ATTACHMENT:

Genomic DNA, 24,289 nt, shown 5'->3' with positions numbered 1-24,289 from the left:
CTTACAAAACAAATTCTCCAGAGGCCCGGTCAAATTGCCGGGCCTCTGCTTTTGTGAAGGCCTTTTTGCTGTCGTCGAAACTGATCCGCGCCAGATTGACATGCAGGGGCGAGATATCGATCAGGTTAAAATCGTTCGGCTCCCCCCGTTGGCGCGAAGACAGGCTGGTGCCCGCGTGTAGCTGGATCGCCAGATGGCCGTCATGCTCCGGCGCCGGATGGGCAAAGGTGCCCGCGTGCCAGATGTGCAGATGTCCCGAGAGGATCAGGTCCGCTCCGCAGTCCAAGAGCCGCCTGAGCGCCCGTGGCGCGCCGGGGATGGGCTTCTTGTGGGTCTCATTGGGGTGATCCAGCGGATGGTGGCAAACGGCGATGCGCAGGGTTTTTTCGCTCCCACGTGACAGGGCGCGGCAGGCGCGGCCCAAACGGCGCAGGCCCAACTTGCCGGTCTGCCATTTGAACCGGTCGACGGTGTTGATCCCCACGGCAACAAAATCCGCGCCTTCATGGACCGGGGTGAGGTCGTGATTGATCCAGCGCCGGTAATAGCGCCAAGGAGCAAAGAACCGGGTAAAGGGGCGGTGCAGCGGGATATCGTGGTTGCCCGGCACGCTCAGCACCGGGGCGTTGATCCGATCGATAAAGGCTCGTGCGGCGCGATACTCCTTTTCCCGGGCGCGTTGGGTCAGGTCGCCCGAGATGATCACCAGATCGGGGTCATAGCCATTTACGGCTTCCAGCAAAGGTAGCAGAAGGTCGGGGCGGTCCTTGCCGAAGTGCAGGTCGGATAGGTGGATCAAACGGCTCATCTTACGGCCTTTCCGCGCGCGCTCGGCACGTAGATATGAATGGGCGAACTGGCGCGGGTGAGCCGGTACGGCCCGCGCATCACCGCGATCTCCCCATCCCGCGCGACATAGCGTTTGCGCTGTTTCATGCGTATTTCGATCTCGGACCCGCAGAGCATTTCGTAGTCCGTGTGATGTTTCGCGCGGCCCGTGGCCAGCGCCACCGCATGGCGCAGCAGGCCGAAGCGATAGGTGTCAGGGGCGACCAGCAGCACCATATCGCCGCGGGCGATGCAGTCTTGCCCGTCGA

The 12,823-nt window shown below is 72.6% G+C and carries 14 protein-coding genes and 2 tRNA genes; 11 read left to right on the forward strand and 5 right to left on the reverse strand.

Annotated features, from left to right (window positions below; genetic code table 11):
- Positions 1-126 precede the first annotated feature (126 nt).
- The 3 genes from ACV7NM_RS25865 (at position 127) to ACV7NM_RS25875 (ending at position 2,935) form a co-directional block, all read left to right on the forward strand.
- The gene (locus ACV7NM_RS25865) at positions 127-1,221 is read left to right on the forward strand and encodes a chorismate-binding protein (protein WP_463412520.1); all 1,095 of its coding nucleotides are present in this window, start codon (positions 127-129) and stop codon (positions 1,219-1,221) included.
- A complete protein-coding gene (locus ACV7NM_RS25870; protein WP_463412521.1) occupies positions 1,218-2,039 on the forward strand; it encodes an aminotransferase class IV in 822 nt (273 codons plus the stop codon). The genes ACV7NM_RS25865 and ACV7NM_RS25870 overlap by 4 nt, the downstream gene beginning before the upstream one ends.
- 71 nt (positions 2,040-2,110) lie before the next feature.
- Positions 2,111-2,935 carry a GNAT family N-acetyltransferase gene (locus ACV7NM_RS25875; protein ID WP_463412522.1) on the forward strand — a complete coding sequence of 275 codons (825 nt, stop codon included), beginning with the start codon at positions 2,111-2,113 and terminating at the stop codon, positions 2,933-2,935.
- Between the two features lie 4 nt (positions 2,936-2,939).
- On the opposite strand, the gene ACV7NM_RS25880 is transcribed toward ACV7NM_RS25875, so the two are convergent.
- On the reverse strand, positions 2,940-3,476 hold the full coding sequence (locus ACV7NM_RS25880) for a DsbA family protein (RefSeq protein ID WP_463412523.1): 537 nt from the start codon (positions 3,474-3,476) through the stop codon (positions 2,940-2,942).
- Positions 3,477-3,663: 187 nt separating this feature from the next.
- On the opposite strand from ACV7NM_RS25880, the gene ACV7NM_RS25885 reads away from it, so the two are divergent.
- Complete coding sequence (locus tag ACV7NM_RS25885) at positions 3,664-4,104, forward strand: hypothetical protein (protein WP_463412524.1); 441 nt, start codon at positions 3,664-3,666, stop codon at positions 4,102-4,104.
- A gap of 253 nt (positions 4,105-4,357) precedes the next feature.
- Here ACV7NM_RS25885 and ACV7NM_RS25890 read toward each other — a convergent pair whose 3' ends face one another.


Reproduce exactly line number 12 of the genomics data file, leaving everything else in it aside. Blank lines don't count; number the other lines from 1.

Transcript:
- On the opposite strand, the gene ACV7NM_RS25880 is transcribed toward ACV7NM_RS25875, so the two are convergent.